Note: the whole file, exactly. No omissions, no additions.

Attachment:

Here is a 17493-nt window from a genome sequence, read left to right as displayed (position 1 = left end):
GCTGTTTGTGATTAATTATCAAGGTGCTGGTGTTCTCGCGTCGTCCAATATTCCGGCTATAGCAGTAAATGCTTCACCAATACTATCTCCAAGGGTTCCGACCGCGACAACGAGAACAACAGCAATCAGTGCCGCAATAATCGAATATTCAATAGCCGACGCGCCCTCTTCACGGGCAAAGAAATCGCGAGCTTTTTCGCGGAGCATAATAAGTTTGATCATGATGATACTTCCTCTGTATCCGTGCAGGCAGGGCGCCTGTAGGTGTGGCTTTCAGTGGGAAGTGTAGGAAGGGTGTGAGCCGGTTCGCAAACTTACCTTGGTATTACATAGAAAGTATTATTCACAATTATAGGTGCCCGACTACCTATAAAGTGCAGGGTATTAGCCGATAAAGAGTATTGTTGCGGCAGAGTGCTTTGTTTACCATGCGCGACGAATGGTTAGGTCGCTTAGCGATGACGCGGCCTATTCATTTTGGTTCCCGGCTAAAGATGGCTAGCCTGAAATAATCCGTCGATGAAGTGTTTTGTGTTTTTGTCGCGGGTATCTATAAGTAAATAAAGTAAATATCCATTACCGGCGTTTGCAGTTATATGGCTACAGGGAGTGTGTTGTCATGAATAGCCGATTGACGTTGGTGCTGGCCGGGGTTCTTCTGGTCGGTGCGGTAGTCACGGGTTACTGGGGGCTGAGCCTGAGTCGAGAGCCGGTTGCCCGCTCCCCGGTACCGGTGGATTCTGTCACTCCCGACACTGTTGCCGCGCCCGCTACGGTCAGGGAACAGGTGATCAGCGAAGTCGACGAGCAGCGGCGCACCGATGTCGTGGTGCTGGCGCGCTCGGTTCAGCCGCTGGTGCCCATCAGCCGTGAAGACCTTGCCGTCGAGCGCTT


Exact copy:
Here is a 17493-nt window from a genome sequence, read left to right as displayed (position 1 = left end):
GCTGTTTGTGATTAATTATCAAGGTGCTGGTGTTCTCGCGTCGTCCAATATTCCGGCTATAGCAGTAAATGCTTCACCAATACTATCTCCAAGGGTTCCGACCGCGACAACGAGAACAACAGCAATCAGTGCCGCAATAATCGAATATTCAATAGCCGACGCGCCCTCTTCACGGGCAAAGAAATCGCGAGCTTTTTCGCGGAGCATAATAAGTTTGATCATGATGATACTTCCTCTGTATCCGTGCAGGCAGGGCGCCTGTAGGTGTGGCTTTCAGTGGGAAGTGTAGGAAGGGTGTGAGCCGGTTCGCAAACTTACCTTGGTATTACATAGAAAGTATTATTCACAATTATAGGTGCCCGACTACCTATAAAGTGCAGGGTATTAGCCGATAAAGAGTATTGTTGCGGCAGAGTGCTTTGTTTACCATGCGCGACGAATGGTTAGGTCGCTTAGCGATGACGCGGCCTATTCATTTTGGTTCCCGGCTAAAGATGGCTAGCCTGAAATAATCCGTCGATGAAGTGTTTTGTGTTTTTGTCGCGGGTATCTATAAGTAAATAAAGTAAATATCCATTACCGGCGTTTGCAGTTATATGGCTACAGGGAGTGTGTTGTCATGAATAGCCGATTGACGTTGGTGCTGGCCGGGGTTCTTCTGGTCGGTGCGGTAGTCACGGGTTACTGGGGGCTGAGCCTGAGTCGAGAGCCGGTTGCCCGCTCCCCGGTACCGGTGGATTCTGTCACTCCCGACACTGTTGCCGCGCCCGCTACGGTCAGGGAACAGGTGATCAGCGAAGTCGACGAGCAGCGGCGCACCGATGTCGTGGTGCTGGCGCGCTCGGTTCAGCCGCTGGTGCCCATCAGCCGTGAAGACCTTGCCGTCGAGCGCTT